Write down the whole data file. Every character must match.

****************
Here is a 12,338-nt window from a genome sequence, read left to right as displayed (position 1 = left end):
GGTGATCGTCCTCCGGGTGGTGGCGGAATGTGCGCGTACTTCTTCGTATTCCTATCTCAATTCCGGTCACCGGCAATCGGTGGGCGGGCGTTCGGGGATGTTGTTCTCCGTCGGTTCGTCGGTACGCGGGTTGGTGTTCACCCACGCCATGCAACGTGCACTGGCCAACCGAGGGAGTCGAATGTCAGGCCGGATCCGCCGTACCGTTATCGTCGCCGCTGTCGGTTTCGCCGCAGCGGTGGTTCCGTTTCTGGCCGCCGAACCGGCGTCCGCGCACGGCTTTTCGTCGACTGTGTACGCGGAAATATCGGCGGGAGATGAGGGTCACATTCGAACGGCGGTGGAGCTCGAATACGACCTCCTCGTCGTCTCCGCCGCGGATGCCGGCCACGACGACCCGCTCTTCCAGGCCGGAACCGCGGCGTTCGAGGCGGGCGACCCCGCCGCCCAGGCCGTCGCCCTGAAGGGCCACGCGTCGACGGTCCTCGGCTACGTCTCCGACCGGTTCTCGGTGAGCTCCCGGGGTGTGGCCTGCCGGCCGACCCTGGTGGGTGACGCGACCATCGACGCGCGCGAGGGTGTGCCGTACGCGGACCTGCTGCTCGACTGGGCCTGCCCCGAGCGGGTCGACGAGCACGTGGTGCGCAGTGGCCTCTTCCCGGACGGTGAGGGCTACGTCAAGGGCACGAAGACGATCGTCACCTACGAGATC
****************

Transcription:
Here is a 12,338-nt window from a genome sequence, read left to right as displayed (position 1 = left end):
GGTGATCGTCCTCCGGGTGGTGGCGGAATGTGCGCGTACTTCTTCGTATTCCTATCTCAATTCCGGTCACCGGCAATCGGTGGGCGGGCGTTCGGGGATGTTGTTCTCCGTCGGTTCGTCGGTACGCGGGTTGGTGTTCACCCACGCCATGCAACGTGCACTGGCCAACCGAGGGAGTCGAATGTCAGGCCGGATCCGCCGTACCGTTATCGTCGCCGCTGTCGGTTTCGCCGCAGCGGTGGTTCCGTTTCTGGCCGCCGAACCGGCGTCCGCGCACGGCTTTTCGTCGACTGTGTACGCGGAAATATCGGCGGGAGATGAGGGTCACATTCGAACGGCGGTGGAGCTCGAATACGACCTCCTCGTCGTCTCCGCCGCGGATGCCGGCCACGACGACCCGCTCTTCCAGGCCGGAACCGCGGCGTTCGAGGCGGGCGACCCCGCCGCCCAGGCCGTCGCCCTGAAGGGCCACGCGTCGACGGTCCTCGGCTACGTCTCCGACCGGTTCTCGGTGAGCTCCCGGGGTGTGGCCTGCCGGCCGACCCTGGTGGGTGACGCGACCATCGACGCGCGCGAGGGTGTGCCGTACGCGGACCTGCTGCTCGACTGGGCCTGCCCCGAGCGGGTCGACGAGCACGTGGTGCGCAGTGGCCTCTTCCCGGACGGTGAGGGCTACGTCAAGGGCACGAAGACGATCGTCACCTACGAGATC